Google to end ‘Double Irish, Dutch Sandwich’

  • Changing procedure: Google is bringing to an end its use of a strategy that saw a chunk of its non-US generated revenue transferred to its Bermudian-registered entity Google Ireland Holdings Unlimited Company (Photograph by Virginia Mayo/AP)

    Changing procedure: Google is bringing to an end its use of a strategy that saw a chunk of its non-US generated revenue transferred to its Bermudian-registered entity Google Ireland Holdings Unlimited Company (Photograph by Virginia Mayo/AP)


Google is ending its tax strategy called the “Double Irish, Dutch Sandwich”, which saw it move billions of dollars to Bermuda.

The tech company moved $24.5 billion (€21.8 billion) through its Netherlands holding company to Bermuda in 2018, up from $22.7 billion the previous year, according to filings in the Netherlands that have been seen by Reuters.

The Double Irish, Dutch Sandwich procedure is legal, but it has been criticised in the past as an arrangement that allows Google to reduce its foreign tax bill.

Google parent Alphabet will no longer use the “sandwich” intellectual property licensing scheme, which allowed it to delay paying US taxes, according to its 2018 tax filings.

A Google spokesman has confirmed it would scrap the licensing structure, saying this was in line with international rules and followed changes to US tax law in 2017, Reuters reported.

In the past, the company’s revenue from royalties earned outside the US was moved through its subsidiary Google Netherlands Holdings BV to Google Ireland Holdings, which is registered in Bermuda. That allowed the company to avoid triggering US income taxes or European withholding taxes on the funds.

But under pressure from the European Union and the US, Ireland decided to phase out the arrangement, bringing an end to Google’s Irish tax advantages as of this year.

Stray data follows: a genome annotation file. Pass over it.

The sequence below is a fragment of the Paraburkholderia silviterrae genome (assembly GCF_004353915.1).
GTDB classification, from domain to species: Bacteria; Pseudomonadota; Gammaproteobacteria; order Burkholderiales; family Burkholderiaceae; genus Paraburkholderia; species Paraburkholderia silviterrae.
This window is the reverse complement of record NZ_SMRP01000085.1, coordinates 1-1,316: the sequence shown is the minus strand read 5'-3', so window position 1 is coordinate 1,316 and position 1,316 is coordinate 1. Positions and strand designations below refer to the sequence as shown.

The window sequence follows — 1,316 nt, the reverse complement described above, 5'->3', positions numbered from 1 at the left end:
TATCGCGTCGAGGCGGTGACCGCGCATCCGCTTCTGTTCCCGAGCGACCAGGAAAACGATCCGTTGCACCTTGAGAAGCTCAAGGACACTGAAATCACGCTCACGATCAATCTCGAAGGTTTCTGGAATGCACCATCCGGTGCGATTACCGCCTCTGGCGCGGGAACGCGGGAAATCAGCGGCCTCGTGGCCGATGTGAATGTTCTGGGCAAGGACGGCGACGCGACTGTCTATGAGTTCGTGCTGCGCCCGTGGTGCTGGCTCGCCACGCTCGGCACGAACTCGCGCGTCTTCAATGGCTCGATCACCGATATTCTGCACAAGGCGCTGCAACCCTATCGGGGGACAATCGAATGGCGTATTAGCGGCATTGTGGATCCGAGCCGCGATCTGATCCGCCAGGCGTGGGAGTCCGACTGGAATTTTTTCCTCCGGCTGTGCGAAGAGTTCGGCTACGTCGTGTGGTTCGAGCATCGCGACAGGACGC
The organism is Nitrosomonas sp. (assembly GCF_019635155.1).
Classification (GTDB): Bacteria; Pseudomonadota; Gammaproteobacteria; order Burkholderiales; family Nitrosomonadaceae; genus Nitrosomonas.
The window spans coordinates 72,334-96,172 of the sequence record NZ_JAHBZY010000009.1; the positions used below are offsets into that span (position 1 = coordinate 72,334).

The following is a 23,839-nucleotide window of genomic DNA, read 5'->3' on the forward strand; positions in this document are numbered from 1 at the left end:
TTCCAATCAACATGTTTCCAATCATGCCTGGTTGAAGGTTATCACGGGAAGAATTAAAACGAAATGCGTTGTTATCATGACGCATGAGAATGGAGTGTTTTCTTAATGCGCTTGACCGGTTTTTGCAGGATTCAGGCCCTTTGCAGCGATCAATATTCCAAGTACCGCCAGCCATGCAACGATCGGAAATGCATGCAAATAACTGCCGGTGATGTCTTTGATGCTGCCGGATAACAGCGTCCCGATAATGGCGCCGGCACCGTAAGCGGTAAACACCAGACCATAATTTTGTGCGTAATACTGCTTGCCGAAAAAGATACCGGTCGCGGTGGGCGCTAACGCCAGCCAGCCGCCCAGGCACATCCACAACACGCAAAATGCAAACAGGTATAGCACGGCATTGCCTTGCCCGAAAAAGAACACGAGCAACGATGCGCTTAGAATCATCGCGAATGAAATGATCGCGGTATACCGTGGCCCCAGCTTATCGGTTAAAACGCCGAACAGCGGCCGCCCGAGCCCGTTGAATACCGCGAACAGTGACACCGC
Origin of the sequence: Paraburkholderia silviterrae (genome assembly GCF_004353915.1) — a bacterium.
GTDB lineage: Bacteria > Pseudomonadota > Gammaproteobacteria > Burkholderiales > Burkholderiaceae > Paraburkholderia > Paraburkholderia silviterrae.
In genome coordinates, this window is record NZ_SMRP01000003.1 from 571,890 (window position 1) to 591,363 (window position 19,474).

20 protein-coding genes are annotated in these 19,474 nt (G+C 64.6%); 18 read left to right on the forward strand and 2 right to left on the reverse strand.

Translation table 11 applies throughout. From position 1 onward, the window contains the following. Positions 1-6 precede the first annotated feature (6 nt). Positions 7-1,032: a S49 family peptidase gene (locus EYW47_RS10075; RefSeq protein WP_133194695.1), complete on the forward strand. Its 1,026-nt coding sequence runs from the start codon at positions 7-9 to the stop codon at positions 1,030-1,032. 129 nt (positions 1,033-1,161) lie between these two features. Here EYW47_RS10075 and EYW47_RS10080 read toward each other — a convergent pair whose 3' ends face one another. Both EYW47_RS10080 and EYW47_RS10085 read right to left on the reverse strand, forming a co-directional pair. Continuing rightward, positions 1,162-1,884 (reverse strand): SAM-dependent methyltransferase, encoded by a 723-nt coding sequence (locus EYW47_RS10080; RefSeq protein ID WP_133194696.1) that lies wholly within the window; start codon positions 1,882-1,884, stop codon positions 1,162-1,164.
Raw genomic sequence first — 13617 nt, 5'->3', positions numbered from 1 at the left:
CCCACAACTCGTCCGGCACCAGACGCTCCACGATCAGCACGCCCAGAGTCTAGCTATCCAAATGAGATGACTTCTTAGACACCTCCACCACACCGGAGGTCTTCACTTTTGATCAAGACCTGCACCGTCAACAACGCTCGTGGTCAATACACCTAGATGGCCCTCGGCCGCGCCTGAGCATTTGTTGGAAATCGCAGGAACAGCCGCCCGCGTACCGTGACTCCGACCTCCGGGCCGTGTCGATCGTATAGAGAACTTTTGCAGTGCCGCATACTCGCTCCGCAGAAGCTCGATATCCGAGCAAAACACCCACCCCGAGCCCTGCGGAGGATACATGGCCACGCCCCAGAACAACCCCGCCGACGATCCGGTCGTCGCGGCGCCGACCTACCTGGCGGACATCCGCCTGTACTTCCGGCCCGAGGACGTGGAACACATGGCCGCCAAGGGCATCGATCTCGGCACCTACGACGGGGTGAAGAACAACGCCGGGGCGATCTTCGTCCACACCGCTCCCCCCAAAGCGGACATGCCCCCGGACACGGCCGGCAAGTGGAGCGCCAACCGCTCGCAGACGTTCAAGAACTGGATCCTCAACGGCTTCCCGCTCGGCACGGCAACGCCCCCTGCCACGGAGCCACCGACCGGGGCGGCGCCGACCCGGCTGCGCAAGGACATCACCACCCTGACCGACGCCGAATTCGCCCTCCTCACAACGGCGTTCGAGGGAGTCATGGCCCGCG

In addition, the US Tax Cuts and Jobs Act, which came into effect two years ago, means US companies’ foreign profits that have been made and taxed abroad are not subject to taxation when returned to the US.

Reuters reported that Google’s filing in the Dutch Chamber of Commerce, said: “A date of termination of the company’s licensing activities has not yet been confirmed by senior leadership, however, management expects that this termination will take place as of 31 December 2019 or during 2020.

“Consequently, the company’s turnover and associated expense base generated from licensing activities will discontinue as of this date.”

In a statement, a company spokesman said: “We’re now simplifying our corporate structure and will license our IP from the US, not Bermuda.”

The company said its global effective tax rate has been more than 23 per cent during the past ten years.

While Bermudian-registered Google Ireland Holdings Unlimited Company will no longer continue licensing intellectual property or holding debt securities, it will continue equity investment operations, according to a filing.

Four years ago, a number of newspapers in Britain put Bermuda under the spotlight regarding the billions of dollars sent to the island by Google.

The Sun on Sunday highlighted how Google directed billions of dollars of profits a year to the island, and noted the company’s only physical presence in Bermuda was a post office box, numbered 666, located at the General Post Office in Hamilton. The newspaper explained how Google Bermuda Unlimited and Google Ireland Holdings were registered at the address of law firm Conyers Dill and Pearman, on Church Street.

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Published Jan 2, 2020 at 12:01 am (Updated Jan 2, 2020 at 8:21 am)

Google to end ‘Double Irish, Dutch Sandwich’

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